As individuals increasingly live to an older age, dementia, the best-known risk factor in aging, continues to grow as a serious public health problem. Alzheimer’s disease (AD) is the most prevalent dementia subtype and accounts for about 60% of all cases (van Marum 2008). In 2000, 25 million people were diagnosed with AD worldwide, a number that is expected to increase to 114 million by 2050 (Wimo et al. 2003). The earliest symptoms of AD often appear as subtle and intermittent deficits in the ability to remember minor events of everyday life. At later stages, AD gradually progresses to severe dementia, which affects multiple cognitive and behavioral functions. Fortunately, basic research has identified many of the pathways that contribute to this devastating disease, providing opportunities for the development of new treatments. Among the potential new treatment options are certain naturally occurring phytochemicals. These compounds have been the subject of increasing interest on the part of consumers and manufacturers because numerous epidemiological studies have suggested an association between the consumption of polyphenolic phytochemical-rich foods or beverages and the prevention of certain neurological diseases, including AD (Singh et al. 2008).

Current pharmacotherapy for AD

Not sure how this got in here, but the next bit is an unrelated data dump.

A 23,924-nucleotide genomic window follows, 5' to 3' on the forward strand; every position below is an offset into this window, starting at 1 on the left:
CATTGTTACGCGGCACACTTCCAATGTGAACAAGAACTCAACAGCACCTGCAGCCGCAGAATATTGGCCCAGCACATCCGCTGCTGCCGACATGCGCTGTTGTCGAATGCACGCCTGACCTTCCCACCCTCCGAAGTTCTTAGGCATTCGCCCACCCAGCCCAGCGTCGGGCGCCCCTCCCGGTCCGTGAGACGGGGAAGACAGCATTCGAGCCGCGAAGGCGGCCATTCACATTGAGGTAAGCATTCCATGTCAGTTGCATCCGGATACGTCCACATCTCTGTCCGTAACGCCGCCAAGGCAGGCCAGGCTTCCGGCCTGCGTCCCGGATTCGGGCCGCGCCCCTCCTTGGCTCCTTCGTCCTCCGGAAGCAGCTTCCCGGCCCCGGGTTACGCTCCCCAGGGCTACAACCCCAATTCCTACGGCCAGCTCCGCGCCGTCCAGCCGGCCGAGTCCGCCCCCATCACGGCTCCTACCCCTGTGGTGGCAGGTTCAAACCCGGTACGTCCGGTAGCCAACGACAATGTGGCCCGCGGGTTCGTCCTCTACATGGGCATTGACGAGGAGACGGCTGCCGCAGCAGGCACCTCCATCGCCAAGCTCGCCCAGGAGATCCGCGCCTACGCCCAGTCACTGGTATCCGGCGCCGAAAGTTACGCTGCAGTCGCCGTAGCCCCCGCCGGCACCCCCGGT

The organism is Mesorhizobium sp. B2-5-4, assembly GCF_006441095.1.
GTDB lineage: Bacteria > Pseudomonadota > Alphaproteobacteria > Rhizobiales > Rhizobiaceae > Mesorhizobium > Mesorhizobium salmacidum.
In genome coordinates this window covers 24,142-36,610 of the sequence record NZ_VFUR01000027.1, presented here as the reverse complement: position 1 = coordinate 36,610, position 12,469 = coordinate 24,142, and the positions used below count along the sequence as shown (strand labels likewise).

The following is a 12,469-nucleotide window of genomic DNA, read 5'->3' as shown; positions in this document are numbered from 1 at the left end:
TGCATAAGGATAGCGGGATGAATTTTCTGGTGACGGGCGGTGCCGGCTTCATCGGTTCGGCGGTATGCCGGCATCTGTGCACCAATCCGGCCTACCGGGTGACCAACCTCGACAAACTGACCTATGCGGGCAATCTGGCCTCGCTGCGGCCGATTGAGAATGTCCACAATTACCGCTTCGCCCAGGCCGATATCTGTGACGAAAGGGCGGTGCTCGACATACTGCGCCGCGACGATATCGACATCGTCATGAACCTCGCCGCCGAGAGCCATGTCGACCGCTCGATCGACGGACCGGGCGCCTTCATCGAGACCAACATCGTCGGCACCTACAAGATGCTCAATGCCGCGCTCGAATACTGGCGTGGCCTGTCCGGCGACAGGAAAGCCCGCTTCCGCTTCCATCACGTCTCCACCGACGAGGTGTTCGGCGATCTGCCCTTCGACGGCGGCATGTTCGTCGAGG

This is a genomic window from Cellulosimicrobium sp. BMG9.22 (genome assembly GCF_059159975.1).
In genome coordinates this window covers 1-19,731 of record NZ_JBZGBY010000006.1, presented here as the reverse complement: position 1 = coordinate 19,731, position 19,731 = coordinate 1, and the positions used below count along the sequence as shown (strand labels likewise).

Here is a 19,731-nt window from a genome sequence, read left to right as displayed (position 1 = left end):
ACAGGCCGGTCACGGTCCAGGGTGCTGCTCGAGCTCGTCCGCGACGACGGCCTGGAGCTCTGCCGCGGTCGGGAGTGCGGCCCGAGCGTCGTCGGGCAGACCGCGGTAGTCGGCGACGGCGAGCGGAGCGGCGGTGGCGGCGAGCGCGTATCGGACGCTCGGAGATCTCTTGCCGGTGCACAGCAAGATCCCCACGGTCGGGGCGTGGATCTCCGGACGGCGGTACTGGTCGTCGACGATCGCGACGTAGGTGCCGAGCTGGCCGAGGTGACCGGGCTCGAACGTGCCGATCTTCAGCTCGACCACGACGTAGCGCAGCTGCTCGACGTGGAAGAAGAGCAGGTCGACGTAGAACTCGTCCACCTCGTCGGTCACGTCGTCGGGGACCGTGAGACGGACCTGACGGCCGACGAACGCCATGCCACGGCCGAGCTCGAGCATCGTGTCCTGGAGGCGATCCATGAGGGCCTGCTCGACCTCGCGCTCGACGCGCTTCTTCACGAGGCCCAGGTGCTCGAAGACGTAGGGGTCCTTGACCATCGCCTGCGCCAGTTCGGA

Post-mortem studies of AD patients in the early 1970s revealed that choline uptake and acetylcholine release are reduced in the brains of AD patients, reductions that are associated with substantial pre-synaptic cholinergic deficits (Francis et al. 1999). These observations led to the establishment of the ‘cholinergic-deficit hypothesis’, which posits that a shortage of acetylcholine caused many symptoms of AD, especially those related to learning difficulties (Francis et al. 1999; van Marum 2008). To slow the progression of AD and improve cognitive and general functioning, researchers tried to restore the cholinergic balance through inhibition of cholinesterase-mediated acetylcholine breakdown (Francis et al. 1999; van Marum 2008). The first drug developed for AD based on the cholinergic-deficit hypothesis was the cholinesterase inhibitor, tacrine. Tacrine was approved for the treatment of cognitive loss in patients with AD by the U.S. Food and Drug Administration in 1993 (van Marum 2008). Since that time, several other cholinesterase inhibitors, including donepezil (1996), rivastigmine (2000) and galantamine (2001), have been approved and used for AD treatment (van Marum 2008). In 2004, the U.S. Food and Drug Administration also approved memantine, a low-to-moderate affinity NMDA antagonist, for patients with moderate-to-severe AD (Lleo et al. 2006). By modulating NMDA receptor activity, memantine reduces abnormal excitatory glutamate signals, which are responsible for neuronal cell dysfunction and the eventual cell death observed in AD (Lleo et al. 2006; van Marum 2008).